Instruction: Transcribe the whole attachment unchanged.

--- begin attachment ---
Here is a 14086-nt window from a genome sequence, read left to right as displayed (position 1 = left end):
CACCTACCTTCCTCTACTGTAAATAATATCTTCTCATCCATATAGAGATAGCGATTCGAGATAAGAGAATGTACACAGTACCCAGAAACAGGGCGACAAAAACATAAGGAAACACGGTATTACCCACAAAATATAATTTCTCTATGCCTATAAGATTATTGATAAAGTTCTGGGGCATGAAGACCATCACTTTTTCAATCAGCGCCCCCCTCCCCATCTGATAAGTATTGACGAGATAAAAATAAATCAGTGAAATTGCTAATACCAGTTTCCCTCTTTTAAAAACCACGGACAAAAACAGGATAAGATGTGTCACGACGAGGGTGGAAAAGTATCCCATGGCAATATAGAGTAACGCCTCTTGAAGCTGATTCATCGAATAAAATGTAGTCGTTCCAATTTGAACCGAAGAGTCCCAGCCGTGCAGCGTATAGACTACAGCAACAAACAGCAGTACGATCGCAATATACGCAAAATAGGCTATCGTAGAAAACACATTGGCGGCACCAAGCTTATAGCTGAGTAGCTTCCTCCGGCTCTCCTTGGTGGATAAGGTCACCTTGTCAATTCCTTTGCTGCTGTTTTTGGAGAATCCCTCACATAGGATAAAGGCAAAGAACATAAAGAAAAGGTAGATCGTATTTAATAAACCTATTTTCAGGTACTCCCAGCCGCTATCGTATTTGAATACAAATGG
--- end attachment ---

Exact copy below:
Here is a 14086-nt window from a genome sequence, read left to right as displayed (position 1 = left end):
CACCTACCTTCCTCTACTGTAAATAATATCTTCTCATCCATATAGAGATAGCGATTCGAGATAAGAGAATGTACACAGTACCCAGAAACAGGGCGACAAAAACATAAGGAAACACGGTATTACCCACAAAATATAATTTCTCTATGCCTATAAGATTATTGATAAAGTTCTGGGGCATGAAGACCATCACTTTTTCAATCAGCGCCCCCCTCCCCATCTGATAAGTATTGACGAGATAAAAATAAATCAGTGAAATTGCTAATACCAGTTTCCCTCTTTTAAAAACCACGGACAAAAACAGGATAAGATGTGTCACGACGAGGGTGGAAAAGTATCCCATGGCAATATAGAGTAACGCCTCTTGAAGCTGATTCATCGAATAAAATGTAGTCGTTCCAATTTGAACCGAAGAGTCCCAGCCGTGCAGCGTATAGACTACAGCAACAAACAGCAGTACGATCGCAATATACGCAAAATAGGCTATCGTAGAAAACACATTGGCGGCACCAAGCTTATAGCTGAGTAGCTTCCTCCGGCTCTCCTTGGTGGATAAGGTCACCTTGTCAATTCCTTTGCTGCTGTTTTTGGAGAATCCCTCACATAGGATAAAGGCAAAGAACATAAAGAAAAGGTAGATCGTATTTAATAAACCTATTTTCAGGTACTCCCAGCCGCTATCGTATTTGAATACAAATGG